Entry-Level Skilled Trade Salaries Vs. Experience: Finding The Right Balance

A skilled trade job can be an excellent option if you enjoy challenging, hands-on work. Positions in this area usually need vocational schooling or training, often paying well for the experienced skill sets. Whether you are in the middle of applying to trade schools or researching skilled trade jobs in your area, learning about the pay raise is essential. In this article, let’s compare the entry-level salary vs. the salary that grows as the experience increases.

Regarding entry-level job salaries versus experience, discovering the adequate balance can be important for both skilled workers and employers. The earnings in skilled trades can vary depending on various factors, including the specific career, area, demand, and experience level.

Entry-Level Skilled Trade Job Salaries

Entry-level jobs in skilled trades commonly offer lower earnings than more experienced employees. Entry-level workers typically need more hands-on knowledge and may require additional trade programs and supervision. However, these earnings can still provide a livable salary, especially considering the lower educational prerequisites and the possibility of career development in the skilled trades.

Experience And Increase In Salary

As employees gain experience and skills in a trade, their salaries increase. The salary progression rate varies depending on work, enterprise demand, and individual performance. It is crucial to note that the rate of earnings progression may vary among different vocational programs. Some of them may increase salaries quickly, while others may have a more gradual rise. Studying salary data specific to the work you are interested in can deliver insights into the anticipated salary growth over time.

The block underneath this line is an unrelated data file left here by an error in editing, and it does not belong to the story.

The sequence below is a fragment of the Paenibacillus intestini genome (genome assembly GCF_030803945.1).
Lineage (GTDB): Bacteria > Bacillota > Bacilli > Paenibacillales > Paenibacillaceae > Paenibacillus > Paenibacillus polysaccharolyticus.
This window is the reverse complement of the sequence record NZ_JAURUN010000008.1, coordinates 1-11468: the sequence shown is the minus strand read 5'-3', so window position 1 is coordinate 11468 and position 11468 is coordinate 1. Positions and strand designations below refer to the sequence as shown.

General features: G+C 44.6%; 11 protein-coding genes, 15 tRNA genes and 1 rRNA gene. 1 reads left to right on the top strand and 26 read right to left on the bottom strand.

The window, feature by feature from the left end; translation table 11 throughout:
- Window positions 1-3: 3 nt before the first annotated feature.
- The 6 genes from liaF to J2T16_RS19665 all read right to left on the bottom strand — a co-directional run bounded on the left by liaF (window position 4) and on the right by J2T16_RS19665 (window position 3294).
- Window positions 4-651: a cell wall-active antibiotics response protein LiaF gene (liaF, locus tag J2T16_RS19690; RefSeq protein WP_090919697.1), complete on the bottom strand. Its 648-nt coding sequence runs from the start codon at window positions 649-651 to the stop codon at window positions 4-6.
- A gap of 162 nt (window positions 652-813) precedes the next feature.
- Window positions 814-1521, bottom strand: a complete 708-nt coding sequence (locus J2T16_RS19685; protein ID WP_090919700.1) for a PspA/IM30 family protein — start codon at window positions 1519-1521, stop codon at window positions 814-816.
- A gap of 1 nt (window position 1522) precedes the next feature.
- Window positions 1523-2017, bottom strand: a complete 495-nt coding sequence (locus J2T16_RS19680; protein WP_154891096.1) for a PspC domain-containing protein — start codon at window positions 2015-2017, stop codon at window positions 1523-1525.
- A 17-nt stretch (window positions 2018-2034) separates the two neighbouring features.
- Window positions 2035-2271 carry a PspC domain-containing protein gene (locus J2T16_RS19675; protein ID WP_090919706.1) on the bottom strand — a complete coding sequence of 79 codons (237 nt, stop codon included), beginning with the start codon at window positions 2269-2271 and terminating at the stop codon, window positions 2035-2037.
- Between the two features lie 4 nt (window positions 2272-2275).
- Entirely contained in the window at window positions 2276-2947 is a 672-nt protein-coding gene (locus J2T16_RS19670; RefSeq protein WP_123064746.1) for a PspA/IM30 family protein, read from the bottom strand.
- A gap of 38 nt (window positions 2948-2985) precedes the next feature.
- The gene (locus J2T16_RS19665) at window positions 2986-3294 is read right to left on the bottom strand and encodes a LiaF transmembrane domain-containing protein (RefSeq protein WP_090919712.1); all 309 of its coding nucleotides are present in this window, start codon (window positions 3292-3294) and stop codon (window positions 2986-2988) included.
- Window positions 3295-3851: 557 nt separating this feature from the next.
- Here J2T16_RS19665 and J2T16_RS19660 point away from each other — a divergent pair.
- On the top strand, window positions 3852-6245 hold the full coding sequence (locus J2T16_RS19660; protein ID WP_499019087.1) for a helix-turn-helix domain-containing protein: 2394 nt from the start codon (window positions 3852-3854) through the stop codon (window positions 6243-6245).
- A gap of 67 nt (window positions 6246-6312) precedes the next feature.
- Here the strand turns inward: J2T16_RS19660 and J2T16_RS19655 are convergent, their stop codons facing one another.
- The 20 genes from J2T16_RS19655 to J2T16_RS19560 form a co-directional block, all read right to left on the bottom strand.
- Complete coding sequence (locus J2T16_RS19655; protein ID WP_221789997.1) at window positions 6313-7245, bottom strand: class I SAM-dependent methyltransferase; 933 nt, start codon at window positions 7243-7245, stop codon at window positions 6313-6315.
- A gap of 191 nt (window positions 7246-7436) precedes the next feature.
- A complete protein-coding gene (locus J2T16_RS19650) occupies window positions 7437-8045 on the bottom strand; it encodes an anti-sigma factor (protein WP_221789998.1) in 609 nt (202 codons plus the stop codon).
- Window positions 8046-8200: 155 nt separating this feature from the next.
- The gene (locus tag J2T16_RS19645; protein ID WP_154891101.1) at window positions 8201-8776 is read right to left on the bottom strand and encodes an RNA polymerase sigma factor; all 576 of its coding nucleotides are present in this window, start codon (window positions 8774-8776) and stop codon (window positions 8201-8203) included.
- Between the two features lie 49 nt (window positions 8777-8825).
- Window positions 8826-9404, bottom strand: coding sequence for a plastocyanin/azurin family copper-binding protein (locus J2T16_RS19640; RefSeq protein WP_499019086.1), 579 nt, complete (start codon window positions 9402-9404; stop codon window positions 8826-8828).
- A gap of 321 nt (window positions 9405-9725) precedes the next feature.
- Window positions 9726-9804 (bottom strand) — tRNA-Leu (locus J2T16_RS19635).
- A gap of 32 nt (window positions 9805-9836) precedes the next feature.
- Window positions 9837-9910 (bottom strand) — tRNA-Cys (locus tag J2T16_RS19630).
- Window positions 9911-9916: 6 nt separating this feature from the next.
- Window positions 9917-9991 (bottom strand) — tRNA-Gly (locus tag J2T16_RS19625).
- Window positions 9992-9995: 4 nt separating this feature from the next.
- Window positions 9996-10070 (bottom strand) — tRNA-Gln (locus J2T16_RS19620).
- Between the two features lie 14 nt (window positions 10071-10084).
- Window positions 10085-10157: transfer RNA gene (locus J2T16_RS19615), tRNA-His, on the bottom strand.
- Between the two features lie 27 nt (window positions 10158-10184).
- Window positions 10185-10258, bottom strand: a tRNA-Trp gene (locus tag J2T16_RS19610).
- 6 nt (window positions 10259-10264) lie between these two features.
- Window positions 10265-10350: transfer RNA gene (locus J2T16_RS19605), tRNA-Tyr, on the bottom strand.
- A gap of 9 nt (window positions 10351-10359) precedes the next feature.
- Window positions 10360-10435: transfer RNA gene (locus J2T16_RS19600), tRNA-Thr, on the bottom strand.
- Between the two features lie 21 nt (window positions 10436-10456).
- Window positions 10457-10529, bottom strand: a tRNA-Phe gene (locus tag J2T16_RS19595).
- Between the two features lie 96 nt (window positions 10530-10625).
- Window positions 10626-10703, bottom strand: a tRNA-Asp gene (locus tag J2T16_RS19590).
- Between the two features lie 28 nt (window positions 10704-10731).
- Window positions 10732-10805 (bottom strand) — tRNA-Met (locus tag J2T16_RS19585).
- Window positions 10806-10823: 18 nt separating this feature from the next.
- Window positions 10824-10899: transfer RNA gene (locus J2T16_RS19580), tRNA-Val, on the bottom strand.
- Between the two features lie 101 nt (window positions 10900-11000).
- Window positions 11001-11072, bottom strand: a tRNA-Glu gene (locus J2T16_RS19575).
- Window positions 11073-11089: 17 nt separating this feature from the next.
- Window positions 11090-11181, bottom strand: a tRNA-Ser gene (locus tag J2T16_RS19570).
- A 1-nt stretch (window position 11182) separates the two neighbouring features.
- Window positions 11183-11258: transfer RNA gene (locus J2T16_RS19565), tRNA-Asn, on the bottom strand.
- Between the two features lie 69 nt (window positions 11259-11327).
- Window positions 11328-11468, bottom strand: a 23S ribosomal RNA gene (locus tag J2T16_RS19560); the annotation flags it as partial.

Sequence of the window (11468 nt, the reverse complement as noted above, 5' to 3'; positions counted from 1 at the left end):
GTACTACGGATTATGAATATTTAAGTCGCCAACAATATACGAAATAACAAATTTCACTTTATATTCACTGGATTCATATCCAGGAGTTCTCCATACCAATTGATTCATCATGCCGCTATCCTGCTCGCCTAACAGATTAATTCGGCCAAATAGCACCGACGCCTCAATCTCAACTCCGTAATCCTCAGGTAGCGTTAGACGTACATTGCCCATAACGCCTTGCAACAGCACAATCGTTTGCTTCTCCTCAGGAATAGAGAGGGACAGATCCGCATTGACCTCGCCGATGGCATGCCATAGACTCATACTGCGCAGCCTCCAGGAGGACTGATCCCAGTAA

Salary Comparison Between Entry-Level Skilled Trades Jobs And Experience

skilled trades

Below is a competition between the salaries at an entry-level skilled trade job position and the salary rise as the experience increases. These are the famously skilled trades available, and training is essential to excel in these specific fields.


An electrician’s starting or entry-level wage ranges from $30,000 to $40,000 annually. After gaining experience with time, skills, and knowledge with electrician trade programs, they can often make $50,000 to $70,000 yearly.


Pipefitting is another skilled trade; pipefitters are required to install, repair, and maintain water and drainage systems. Pipefitters typically earn an annual starting salary between $30,000 and $40,000. In comparison, they may make more money with pipefitting vocational programs and experience. Pipefitters earn an average of $50,000 to $80,000 annually as they acquire expertise.

HVAC Technician

HVAC Technician

HVAC experts install and maintain ventilation, heating, and air conditioning systems. A starting-level or entry-level HVAC technician receives an average of around $30,000 to $40,000 per year as their starting wage. And with time and experience, they can rise to about $40,000 to $60,000 annually.


Welders are skilled workers who join metal parts together through numerous welding methods. The starting or entry-level salary for welders is around $30 to $40,000 annually. And with experience and expertise in different welding techniques, the pay rises, and you can earn a decent amount of money. An experienced and skilled welder earns $40,000 to $60,000 yearly after gaining the necessary knowledge and abilities.


When contemplating entry-level skilled trade salaries versus experience, finding the proper balance that suits your necessities and aligns with market norms is essential. Look into salary spans for entry-level roles in your desired trade. It will provide an idea to facilitate you to negotiate effectively during skilled trade job interviews. Find the proper balance between entry-level capable trade earnings and experience. Find your financial needs, career objectives, and chances available in your chosen trade.

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